Quake, an early example of honest-to-God 3D gaming (and not the 2.5D skewing-and-billboard Wolfenstein clones) was among the first to begin the modern gamer’s training to recognize small deltas in position, rotation, and scale as markers that the action in their vicinity was about to change. It was an exercise of surprisingly complex pattern recognition.
The human brain is tuned to a fine nuance at 60 Hz, and the difference of a few degrees of any game entity can clue a wired brain off to a potential perceived future. You know the columns and stairways and arches of a place, and it is wired into the mind to accept a sudden breaking of any of those planes as the signal that something is about to go down.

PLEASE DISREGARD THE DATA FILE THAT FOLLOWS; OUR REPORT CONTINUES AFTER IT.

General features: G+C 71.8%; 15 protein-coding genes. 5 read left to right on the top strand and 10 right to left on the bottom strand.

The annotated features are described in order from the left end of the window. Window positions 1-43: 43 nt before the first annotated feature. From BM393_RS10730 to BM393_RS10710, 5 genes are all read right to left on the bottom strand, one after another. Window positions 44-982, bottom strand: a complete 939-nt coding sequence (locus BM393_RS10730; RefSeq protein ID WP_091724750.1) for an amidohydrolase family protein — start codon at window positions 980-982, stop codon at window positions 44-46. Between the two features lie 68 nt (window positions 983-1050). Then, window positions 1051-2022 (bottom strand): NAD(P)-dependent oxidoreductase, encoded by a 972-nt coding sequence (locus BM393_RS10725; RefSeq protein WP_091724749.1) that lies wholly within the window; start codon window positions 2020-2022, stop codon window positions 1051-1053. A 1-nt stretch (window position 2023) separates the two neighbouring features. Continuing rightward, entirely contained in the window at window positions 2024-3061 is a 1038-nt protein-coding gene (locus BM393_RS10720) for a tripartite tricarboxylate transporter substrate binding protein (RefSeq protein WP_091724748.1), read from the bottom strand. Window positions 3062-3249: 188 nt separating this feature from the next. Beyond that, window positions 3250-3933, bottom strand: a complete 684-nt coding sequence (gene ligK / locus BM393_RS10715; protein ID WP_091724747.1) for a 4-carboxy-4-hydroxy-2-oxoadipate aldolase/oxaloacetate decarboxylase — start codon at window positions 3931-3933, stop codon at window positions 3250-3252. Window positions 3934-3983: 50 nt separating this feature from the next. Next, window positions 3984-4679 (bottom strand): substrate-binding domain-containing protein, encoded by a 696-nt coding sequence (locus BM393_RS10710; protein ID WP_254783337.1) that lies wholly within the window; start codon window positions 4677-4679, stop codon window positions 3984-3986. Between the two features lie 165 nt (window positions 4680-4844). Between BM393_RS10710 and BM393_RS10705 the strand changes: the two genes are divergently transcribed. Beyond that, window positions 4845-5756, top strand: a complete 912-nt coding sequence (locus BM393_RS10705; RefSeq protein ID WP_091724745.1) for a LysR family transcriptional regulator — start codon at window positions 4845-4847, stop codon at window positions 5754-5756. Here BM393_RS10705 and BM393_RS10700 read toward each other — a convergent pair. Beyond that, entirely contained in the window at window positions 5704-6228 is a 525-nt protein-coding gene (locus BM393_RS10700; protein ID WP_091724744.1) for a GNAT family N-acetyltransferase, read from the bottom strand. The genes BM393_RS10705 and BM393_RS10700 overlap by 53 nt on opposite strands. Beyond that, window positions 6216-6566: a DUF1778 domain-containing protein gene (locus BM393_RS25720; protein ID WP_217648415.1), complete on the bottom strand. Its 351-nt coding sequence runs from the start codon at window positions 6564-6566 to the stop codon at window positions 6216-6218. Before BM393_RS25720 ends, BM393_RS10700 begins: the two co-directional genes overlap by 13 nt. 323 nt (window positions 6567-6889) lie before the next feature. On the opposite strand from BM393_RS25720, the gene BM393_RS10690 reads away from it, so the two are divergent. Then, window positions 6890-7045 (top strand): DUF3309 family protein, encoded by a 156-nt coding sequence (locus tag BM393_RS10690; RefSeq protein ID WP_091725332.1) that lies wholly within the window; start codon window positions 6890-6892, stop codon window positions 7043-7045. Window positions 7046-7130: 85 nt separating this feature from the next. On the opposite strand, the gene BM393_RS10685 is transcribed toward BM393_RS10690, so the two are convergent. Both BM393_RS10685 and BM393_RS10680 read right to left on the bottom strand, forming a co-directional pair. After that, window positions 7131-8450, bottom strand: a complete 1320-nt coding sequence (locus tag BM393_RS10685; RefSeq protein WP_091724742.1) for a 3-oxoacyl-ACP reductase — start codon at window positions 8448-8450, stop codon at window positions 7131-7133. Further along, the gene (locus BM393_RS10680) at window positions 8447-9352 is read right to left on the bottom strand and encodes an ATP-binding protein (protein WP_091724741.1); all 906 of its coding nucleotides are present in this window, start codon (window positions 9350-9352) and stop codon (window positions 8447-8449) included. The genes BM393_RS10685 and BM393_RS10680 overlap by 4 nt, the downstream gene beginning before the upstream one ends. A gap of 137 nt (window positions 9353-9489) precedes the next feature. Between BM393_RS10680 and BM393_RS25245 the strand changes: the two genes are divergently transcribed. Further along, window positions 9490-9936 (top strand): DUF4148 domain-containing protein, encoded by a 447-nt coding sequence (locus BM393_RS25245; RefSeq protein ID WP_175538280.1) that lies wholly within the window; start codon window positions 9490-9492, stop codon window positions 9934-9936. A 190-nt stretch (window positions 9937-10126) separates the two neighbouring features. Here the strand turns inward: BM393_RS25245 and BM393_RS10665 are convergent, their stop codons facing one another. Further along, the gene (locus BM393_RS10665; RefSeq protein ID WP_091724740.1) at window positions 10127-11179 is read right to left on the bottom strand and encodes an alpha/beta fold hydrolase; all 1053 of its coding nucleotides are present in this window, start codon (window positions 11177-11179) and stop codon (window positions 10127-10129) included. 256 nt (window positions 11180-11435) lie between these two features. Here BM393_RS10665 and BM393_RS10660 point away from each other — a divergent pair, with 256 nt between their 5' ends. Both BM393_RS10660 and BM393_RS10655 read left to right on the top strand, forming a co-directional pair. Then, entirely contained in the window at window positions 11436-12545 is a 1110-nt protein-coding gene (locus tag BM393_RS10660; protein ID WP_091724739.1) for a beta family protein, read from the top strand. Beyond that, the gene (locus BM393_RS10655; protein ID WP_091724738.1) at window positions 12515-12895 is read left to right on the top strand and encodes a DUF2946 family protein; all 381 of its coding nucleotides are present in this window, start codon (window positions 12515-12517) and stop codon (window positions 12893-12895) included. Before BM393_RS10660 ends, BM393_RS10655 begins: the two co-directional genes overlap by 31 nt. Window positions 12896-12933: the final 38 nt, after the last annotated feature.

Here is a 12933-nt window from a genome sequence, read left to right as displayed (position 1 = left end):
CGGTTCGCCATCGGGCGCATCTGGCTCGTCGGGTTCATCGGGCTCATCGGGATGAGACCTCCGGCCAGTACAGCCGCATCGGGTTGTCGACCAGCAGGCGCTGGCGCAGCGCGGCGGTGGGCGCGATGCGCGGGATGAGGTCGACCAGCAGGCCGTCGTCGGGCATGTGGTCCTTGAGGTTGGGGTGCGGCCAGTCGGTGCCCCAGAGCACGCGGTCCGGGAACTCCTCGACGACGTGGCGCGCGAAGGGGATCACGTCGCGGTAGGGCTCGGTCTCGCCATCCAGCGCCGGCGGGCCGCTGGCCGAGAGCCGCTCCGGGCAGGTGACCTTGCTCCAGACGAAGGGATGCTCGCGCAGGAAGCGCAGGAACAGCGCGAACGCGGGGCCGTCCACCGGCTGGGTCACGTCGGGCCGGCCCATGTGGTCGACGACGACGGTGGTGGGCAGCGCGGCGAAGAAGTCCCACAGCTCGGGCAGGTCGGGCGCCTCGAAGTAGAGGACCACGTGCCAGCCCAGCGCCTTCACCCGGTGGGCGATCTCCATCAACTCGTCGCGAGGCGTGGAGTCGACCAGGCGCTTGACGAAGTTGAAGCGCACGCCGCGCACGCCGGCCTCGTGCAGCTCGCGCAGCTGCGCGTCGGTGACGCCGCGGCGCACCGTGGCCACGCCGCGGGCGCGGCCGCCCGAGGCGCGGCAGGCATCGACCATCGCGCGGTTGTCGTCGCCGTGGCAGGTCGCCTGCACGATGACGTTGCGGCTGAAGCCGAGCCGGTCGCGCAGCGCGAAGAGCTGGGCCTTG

It can happen in elements of a fraction of an inch: spotting a gun muzzle telegraphing around a corner, or a subtle color shift in the otherwise unbroken pattern of a wall – the difference of just a few pixels marks the transition from the static world to the dynamic world.
What’s our text-based equivalent?
You hear a sound to the south!
A notification of the above kind is chunky, not gritty; even though it can still maintain the appropriate “don’t open that door” aesthetic, the abstract notion of “south” leaves to the first-person-shooter mind an unsettling notion that for all the liberties taken with licensing, this is not a similar game to its spiritual parent at all.